• Another thing you might want to check would be: Are any
critters brothering your bees. Skunks are a problem in some
areas. Bears can be a problem (You will see the damage
without any trouble). Skunks eat honey bees and once they
discover a meal to be had, they will be back every night. Signs
of skunk damage: the grass in front of the hive entrance will be
matted down and if the skunk has been working the hive over a
period of time, the grass will be worn away showing a bare
patch of dirt in front of the hive. You will also find scratch
marks on the front of the hive. Skunks disturb the hive and
when a honey bees comes out the entrance to check to see
what has caused that disturbance, the skunk will have a meal.
• You may have to re-level your hive.
• Check for hive maintenance. Does it hive need a new coat of
paint? Be proud of your hive/hives. If you maintain your
equipment, it will last for a long time.
•
Getting Ready for Spring!
Spring Management -- Adding supers
• You can expect your hive to develop
swarming fever! It is important to be one
step ahead of the bees. This is about the
same time apple trees begin to bloom. Bees
will not usually gather a honey crop from
apple and maple. They will however be
using the pollen and nectar for brood
rearing. As the population explodes, the
bees will be crowded without the extra
space. Bees swarm as early as mid April in
Ohio. You will be faced with the decision to
make splits (discussed in the next series of
slides), or add honey supers to expand the
room available for the bees.
Getting Ready for Spring!
Spring Management -Spring inspection
Examination of your hives
requires a careful check of
each hive. This is called a
spring inspection.
Getting Ready for Spring!
Spring Management -- inspections
What you want to accomplish…
1. Check on the condition of the queen
(brood patterns, population size etc.)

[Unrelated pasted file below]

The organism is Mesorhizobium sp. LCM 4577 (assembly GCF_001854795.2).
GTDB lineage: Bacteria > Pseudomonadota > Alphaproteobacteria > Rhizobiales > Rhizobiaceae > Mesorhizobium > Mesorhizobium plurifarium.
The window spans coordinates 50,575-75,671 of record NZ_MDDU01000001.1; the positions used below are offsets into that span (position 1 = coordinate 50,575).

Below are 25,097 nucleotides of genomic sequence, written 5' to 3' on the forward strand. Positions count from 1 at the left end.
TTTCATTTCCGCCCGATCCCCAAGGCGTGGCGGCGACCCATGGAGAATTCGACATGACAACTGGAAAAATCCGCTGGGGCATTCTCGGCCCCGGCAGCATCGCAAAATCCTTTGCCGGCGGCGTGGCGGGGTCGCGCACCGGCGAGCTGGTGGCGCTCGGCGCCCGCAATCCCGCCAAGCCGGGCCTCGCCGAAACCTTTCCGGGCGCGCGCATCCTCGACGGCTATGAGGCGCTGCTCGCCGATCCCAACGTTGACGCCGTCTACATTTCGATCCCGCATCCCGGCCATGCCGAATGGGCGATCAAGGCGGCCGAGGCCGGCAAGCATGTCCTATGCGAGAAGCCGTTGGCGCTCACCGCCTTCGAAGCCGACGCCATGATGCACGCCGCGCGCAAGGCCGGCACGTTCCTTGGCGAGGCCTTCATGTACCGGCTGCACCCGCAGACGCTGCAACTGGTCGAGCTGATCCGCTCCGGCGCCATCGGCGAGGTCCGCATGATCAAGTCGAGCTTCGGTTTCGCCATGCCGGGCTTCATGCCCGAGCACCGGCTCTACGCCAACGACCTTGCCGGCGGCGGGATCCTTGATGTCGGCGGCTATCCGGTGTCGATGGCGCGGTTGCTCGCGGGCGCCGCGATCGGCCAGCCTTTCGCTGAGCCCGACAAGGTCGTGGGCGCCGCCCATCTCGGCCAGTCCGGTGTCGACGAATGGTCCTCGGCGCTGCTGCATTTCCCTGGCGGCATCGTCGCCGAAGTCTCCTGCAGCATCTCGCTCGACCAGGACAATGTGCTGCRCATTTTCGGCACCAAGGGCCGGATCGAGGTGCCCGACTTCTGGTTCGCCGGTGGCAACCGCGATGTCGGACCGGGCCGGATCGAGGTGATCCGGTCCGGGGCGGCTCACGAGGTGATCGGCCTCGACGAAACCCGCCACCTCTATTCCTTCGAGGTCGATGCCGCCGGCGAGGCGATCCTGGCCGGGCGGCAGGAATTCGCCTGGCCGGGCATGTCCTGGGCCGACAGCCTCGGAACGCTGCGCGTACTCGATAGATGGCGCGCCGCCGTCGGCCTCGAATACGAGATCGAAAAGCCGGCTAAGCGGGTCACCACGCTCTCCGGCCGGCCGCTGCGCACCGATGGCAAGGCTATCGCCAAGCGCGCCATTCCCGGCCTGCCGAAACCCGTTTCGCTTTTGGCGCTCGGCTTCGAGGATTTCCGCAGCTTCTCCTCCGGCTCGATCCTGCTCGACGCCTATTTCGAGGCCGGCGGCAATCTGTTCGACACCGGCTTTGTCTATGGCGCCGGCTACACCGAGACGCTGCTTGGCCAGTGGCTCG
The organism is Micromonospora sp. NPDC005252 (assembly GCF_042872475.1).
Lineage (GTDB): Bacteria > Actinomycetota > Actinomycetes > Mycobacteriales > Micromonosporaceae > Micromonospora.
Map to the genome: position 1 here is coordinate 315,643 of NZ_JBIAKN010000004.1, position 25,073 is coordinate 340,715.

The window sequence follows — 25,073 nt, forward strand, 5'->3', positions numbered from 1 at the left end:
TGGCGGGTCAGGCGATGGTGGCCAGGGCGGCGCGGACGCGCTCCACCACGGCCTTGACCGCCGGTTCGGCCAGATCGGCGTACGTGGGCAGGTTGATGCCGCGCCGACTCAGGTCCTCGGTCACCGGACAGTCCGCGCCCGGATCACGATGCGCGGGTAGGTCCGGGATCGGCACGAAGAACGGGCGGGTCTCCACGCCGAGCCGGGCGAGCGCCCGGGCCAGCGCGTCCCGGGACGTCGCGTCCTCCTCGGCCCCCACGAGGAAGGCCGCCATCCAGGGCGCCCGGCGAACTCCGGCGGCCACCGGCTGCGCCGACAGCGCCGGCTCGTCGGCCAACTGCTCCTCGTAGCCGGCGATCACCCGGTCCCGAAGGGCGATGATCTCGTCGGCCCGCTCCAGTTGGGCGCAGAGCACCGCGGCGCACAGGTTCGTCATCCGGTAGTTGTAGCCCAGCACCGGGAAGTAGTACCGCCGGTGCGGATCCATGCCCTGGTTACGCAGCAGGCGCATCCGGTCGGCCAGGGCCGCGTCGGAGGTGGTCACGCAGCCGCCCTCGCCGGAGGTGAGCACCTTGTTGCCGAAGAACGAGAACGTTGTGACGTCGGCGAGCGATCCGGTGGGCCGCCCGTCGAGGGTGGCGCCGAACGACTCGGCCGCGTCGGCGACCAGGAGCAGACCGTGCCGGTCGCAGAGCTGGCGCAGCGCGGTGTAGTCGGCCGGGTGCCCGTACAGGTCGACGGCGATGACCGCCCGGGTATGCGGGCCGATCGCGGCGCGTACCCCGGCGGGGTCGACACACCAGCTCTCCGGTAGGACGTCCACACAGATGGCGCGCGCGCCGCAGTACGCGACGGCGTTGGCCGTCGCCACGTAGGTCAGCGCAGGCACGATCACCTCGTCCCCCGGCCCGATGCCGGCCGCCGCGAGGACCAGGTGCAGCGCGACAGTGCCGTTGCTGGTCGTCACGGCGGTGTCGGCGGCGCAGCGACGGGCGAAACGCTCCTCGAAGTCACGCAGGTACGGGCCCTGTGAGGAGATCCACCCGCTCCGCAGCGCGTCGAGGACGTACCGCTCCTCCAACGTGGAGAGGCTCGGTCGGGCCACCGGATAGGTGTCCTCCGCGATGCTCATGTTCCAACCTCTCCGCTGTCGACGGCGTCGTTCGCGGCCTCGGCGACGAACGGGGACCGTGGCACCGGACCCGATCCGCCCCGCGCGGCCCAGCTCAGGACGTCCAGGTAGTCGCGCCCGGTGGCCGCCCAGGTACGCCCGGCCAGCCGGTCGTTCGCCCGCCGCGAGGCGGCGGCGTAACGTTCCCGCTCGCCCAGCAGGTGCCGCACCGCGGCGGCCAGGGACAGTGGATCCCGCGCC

2. Check for diseases.
3. Check for equipment needs.
Your goal is to get your hive to maximum
hive strength for the nectar flow – for
your surplus honey and their survival.
Getting Ready for Spring!
Spring Management -Spring inspections
It is easier to examine the
hive in the spring
because the bee
population is small.
You could find your queen
to mark her and clip her
wings if desired.
Getting Ready for Spring!
Spring Management -Pollen and Nectar
sources….
Ohio has a wide assortment of
flowering trees, shrubs, and
flowering plants.
Ohio is not a major honey
producing state.
However, our bees do
gather surplus honey!
Getting Ready for Spring!
Pollen and Nectar
sources….
As the weather
warms in Ohio,
the bees will
become active
seeking pollen
and nectar.
Getting Ready for Spring!
Pollen and Nectar
sources….
The bees use this for
brood production…
It takes approximately one
frame of nectar and one
frame of pollen to
produce one frame of
brood. March is a very
important month for the
growth of a hives bee
population. They
consume a lot of food.
Pollen and Nectar sources….
Late Spring -Beginning of
honey flow
Raspberries
Black Locust
Honeysuckle
Pollen and Nectar sources….
Late Spring -Honey plants….
White Clover
Various mints
Wild flowers
Getting Ready for Spring!
Some comments about equipment…
A shallow honey super
A medium honey super
Do you need a queen excluder?
Getting Ready for Spring!
Some comments about
equipment…
A shallow honey super Weight
when full of honey about
30 lbs.
The dimensions of a shallow super are:
19-13/16” x 16-1/4” x 5-3/4”
The shallow frame is 5-3/8” deep. One
can use various types of foundation
in them:
Honey production -- usually called
brood foundation and can be wired
or plain.
Cut Comb production – thin foundation
used for comb honey production or
sometimes called cut comb
foundation.
Pictures from Dadant Catalog
Getting Ready for Spring!
Some comments about
equipment…
A medium honey super -Weight when full of honey
about
40 lbs.
These are normally used
for honey production.
Foundation can be
wired or plain. New in
the last 10+ years is
plastic frames &
foundation.
Getting Ready for Spring!
Some comments about equipment…
Do you need a queen excluder?
Some beekeepers call a queen excluder a “bee excluder.”
They find that honey bees resist going up thru the bee
excluder to deposit honey in the honey super. It is an
interesting topic and you will find those who recommend
them and others who curse them.
However, if you are producing comb honey, one is essential
to keep the queen out of the honey supers. If the queen
gets up into the honey supers, she will lay eggs – thus
the comb will darken, and the pupa will create cocoons in
the cells which make the wax undesirable.
Getting Ready for Summer!
Summer is most likely the most
pleasant season of the year!
Packages have been picked up
and installed.
Hive inspections have been
done. Honey supers added.
It is now time for the bees to do
their work!
Time even for a vacation,
unless you are a commercial
guy!
Getting Ready for Summer!
Finis